One of my friends recently confided in me about her return to church, and her general spiritual journey recently. She’s undergone some philosophical changes related to church and what it’s like to be religious and have faith in the 21st century, especially as someone in the LGBTQIA+ community. I understand her skepticism and interest, and how those can combine into a legitimate feeling of angst towards religion in general. I haven’t been majorly religious in awhile, not since I was a freshman in high school at least, when I decided to drop out of the catechism program and abandon my Roman Catholic upbringing. It wasn’t without the consent of my parents, though, and even though my grandparents would ask about it afterwards, it never became a hot topic at our dinner table discussions. It was always just swept under the rug or people pretended like it didn’t really exist as a problem to them.
In my eyes, going to church is still an act of personal growth. You’re reaching out to something greater than yourself for validation and inspiration. It’s heartwarming to see, at least when it’s not being weaponized as a tool to oppress minorities or other marginalized groups. You’re using your time for an actually legitimate reason and it does make a lot of sense to me. Just because I don’t do it doesn’t mean I can’t appreciate others who go there. As an adult, I understand that how you decide to use your free time is important. You can devote as much time as you want to your hobbies, but ultimately, if you want to succeed as a person, you have to focus on what makes you happy. And sometimes that involves being around other people and chanting hymns with each other. What’s not to like about that?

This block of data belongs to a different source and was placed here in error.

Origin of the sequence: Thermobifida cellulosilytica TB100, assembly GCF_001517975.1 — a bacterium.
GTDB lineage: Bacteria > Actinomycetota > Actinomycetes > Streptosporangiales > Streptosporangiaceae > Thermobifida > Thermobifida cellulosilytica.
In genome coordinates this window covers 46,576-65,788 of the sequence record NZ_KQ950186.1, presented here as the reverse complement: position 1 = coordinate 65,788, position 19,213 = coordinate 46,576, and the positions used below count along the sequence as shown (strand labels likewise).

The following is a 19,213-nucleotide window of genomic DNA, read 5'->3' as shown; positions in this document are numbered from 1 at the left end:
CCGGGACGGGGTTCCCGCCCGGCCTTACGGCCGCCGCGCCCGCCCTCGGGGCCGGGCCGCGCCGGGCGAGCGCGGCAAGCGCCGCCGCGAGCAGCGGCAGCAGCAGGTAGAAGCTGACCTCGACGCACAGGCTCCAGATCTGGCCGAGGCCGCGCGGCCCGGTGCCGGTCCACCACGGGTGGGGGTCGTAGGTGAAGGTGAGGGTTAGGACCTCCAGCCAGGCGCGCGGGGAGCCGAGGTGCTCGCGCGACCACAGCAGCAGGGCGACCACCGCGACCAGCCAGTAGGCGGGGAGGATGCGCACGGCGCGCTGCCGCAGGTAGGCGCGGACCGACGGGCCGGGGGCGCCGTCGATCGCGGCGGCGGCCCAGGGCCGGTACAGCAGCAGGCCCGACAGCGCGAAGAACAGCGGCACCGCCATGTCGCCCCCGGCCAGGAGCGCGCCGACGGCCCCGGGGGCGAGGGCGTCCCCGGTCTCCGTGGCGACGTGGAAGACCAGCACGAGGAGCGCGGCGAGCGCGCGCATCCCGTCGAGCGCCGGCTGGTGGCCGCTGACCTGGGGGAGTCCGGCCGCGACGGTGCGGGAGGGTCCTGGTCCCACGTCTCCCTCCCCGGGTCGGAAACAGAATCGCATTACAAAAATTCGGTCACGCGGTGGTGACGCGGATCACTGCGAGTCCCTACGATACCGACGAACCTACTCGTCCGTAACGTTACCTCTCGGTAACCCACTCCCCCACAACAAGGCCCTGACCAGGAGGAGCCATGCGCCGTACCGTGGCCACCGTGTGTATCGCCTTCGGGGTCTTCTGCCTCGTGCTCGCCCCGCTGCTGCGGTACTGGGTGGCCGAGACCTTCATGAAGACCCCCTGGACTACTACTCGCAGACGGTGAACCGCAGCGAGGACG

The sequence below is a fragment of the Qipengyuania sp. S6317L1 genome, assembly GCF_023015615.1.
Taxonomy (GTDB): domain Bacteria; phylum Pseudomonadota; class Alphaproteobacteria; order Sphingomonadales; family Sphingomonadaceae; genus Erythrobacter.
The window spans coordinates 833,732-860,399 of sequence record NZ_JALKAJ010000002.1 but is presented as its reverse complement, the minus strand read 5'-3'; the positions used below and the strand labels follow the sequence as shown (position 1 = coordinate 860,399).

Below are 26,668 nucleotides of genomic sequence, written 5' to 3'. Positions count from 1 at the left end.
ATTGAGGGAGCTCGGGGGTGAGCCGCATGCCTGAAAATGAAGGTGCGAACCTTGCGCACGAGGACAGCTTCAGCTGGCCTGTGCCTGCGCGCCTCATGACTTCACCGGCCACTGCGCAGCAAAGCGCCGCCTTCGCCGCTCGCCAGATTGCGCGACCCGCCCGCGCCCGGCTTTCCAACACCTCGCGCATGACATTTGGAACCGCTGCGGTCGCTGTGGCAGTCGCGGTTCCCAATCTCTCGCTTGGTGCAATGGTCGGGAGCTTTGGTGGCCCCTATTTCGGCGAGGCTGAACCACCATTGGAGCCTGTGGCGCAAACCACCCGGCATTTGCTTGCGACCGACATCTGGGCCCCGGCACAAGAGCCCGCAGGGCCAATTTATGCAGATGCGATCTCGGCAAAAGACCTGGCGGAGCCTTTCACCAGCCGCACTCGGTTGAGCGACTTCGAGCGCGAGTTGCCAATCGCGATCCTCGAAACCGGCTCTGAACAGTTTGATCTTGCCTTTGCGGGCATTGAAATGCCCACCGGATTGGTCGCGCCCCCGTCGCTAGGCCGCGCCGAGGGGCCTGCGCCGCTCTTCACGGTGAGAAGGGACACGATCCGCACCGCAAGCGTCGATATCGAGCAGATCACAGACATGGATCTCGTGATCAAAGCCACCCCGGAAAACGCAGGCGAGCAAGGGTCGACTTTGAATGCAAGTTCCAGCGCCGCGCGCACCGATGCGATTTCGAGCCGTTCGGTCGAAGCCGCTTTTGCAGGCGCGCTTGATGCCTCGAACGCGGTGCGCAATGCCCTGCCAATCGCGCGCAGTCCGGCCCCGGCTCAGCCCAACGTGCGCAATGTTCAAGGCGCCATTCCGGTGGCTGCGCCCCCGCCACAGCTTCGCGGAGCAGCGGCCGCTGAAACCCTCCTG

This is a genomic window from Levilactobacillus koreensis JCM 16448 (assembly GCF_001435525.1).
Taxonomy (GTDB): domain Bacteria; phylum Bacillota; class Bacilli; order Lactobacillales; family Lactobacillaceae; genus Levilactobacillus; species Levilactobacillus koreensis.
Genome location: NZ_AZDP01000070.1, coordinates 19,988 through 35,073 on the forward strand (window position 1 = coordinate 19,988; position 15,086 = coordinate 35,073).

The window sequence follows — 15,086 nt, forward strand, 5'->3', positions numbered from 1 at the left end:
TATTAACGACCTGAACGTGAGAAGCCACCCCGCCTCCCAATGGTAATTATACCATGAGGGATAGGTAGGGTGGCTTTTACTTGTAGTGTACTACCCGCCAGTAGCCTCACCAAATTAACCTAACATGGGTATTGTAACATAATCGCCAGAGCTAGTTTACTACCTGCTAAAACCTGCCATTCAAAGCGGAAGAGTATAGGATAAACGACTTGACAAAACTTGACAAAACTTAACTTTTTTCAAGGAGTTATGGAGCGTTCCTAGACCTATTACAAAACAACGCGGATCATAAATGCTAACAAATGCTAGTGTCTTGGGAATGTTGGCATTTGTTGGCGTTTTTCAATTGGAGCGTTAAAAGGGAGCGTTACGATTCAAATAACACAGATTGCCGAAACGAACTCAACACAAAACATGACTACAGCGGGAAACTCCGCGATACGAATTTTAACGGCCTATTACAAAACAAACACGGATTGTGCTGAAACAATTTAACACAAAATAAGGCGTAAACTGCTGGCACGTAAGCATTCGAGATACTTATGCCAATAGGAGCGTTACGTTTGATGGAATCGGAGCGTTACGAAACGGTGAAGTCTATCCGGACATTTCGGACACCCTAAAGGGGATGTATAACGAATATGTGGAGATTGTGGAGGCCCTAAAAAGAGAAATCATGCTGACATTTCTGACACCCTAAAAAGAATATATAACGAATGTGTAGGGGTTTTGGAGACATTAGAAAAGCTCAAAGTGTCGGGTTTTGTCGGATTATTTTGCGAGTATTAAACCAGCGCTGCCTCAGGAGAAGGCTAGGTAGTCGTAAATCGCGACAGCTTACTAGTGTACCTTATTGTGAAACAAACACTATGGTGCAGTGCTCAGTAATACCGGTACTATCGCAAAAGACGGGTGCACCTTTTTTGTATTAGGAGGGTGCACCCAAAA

Welcome to the twelve, or ten, days of Christmas, according to Alex and Anthony. We don’t discriminate based on the number of days you decide to start counting, and we don’t judge in case you start counting by threes instead of ones. Sometimes the gifts just need to be given!
The spirit of Christmas, after all, is to give, not receive. There’s magic in seeing someone’s face as they unwrap and untangle the gift they received from you, as you wait for them to finally lay eyes onto what you thought they would enjoy. There’s a little bit of tension, as to whether or not the receiver will truthfully like your gift, or perhaps they will just pretend to like it (it happens sometimes). But mostly, this is the positive, joyous season of giving.
For me, I have planned ten gifts for ten days of Christmas to give to Alex, and they are all fairly small except for a few larger ones, and then finally one special gift. Alex also planned ten gifts, and hers tend to have more utilitarian means to them, which is exciting for me. New MeUndies tee and a new pair of underwear? I could jump for joy at the sight of that (and I did). I love receiving new comfortable clothing and new books by Haruki Murakami. Nothing makes me happier.
A younger Anthony would have despised receiving clothing for Christmas, but nowadays, I get excited about it. I think partly one of the reasons I didn’t like it so much as a kid is that the people buying me clothes, often my aunts and uncles, didn’t know what type of clothes I wanted to wear. They would grab me Aeropostale and American Eagle tees, and I would wear them to school where people would look quizzically at the differences between my outer self (my personality, my hobbies, my habits) and the clothing I decided to wear (preppy, put-together, and douchey). There was a total mismatch in appearance versus personality, and I don’t doubt that it looked pretty funny.
I won’t be posting anything significant today, I think. I just wanted to wish my nice followers and friends a very happy Easter, if they celebrate it. I hope you all have a great holiday, and enjoy the festivities! I know I will be.
Enjoy the day!